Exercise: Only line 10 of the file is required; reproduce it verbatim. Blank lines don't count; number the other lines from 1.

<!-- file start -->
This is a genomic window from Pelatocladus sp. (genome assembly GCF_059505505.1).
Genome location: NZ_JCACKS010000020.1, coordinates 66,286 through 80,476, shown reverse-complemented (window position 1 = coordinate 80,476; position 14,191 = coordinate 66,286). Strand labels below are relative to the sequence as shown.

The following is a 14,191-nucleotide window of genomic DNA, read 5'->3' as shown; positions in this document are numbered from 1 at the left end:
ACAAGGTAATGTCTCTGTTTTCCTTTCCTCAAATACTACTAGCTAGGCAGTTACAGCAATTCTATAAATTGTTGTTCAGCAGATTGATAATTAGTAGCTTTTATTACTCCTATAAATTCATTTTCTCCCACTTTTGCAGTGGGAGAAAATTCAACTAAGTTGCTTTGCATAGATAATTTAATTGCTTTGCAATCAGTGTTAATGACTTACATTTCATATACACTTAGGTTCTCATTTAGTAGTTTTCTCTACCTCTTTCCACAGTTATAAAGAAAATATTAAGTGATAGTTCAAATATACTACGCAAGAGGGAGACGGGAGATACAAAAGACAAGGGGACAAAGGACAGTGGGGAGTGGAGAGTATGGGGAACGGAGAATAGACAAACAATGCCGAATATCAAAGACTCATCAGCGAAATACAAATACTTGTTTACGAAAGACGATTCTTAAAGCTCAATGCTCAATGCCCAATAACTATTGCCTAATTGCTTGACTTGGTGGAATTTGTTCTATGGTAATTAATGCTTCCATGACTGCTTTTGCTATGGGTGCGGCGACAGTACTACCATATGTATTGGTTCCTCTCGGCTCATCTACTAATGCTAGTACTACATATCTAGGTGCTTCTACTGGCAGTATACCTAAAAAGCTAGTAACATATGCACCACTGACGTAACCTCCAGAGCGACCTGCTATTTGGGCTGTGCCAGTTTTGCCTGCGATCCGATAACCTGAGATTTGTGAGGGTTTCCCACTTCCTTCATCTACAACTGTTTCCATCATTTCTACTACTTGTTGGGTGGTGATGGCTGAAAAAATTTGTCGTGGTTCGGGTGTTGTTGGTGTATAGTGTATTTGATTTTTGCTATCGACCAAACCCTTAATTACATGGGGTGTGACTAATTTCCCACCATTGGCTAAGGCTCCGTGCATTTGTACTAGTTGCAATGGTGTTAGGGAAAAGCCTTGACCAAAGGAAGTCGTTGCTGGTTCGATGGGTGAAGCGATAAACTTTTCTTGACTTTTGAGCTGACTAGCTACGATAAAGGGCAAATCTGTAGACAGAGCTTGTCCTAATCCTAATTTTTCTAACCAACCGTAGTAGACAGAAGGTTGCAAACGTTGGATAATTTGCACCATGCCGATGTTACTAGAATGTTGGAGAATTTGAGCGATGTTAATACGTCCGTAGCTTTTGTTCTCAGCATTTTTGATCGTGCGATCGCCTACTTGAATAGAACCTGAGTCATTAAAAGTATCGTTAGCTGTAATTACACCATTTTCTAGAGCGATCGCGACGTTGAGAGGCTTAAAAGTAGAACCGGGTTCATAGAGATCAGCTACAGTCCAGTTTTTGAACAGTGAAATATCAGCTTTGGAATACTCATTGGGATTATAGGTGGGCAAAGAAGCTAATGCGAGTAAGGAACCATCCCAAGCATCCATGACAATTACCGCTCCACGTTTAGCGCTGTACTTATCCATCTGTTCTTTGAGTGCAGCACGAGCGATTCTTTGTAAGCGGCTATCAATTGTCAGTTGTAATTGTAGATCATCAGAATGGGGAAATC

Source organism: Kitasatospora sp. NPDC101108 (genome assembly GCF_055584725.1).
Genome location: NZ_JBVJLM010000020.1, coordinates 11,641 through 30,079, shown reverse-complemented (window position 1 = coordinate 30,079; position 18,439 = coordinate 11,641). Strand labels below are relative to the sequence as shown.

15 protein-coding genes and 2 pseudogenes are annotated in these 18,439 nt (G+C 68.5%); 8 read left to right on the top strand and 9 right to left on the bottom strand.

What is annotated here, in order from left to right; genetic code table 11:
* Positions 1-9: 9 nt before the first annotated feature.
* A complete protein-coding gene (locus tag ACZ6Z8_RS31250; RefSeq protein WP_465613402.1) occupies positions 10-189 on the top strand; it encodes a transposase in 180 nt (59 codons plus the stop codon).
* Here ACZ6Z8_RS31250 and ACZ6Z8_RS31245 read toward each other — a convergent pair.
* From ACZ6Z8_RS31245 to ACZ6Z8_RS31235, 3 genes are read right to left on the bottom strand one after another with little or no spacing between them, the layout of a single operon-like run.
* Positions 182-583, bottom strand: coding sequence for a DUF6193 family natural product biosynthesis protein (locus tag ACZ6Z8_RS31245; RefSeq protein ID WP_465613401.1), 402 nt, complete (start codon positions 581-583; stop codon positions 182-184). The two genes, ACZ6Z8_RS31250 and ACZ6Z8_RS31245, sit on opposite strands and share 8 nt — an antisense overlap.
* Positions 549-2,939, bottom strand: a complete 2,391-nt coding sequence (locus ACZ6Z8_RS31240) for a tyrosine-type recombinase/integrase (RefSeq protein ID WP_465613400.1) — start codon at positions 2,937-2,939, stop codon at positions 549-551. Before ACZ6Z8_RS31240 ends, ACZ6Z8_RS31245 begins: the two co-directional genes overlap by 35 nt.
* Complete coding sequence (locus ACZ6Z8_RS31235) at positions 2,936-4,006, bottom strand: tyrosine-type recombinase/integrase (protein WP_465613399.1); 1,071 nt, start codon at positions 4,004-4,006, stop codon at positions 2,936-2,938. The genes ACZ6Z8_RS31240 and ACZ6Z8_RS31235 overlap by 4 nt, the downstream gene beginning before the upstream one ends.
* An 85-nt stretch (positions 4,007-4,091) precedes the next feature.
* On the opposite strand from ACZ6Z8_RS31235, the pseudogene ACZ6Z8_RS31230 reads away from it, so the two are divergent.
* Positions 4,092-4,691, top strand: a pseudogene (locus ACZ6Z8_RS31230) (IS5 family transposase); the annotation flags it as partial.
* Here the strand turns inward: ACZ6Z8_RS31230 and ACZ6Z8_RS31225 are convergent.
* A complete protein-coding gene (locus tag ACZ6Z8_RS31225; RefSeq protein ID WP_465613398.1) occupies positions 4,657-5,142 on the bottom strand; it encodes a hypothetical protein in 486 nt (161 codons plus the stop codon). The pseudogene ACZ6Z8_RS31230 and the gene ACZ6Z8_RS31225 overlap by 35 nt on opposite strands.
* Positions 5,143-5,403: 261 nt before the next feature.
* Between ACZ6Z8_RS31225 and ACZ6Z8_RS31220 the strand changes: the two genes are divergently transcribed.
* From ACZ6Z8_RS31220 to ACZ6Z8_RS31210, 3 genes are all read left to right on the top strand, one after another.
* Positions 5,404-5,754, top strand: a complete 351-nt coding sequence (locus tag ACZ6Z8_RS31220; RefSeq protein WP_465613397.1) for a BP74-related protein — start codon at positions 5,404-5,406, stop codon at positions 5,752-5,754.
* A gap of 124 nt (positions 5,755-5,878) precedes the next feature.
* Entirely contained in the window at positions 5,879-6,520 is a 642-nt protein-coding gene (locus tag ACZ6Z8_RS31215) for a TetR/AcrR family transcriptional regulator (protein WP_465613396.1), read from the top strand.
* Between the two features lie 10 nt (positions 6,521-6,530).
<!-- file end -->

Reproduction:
* A complete protein-coding gene (locus tag ACZ6Z8_RS31250; RefSeq protein WP_465613402.1) occupies positions 10-189 on the top strand; it encodes a transposase in 180 nt (59 codons plus the stop codon).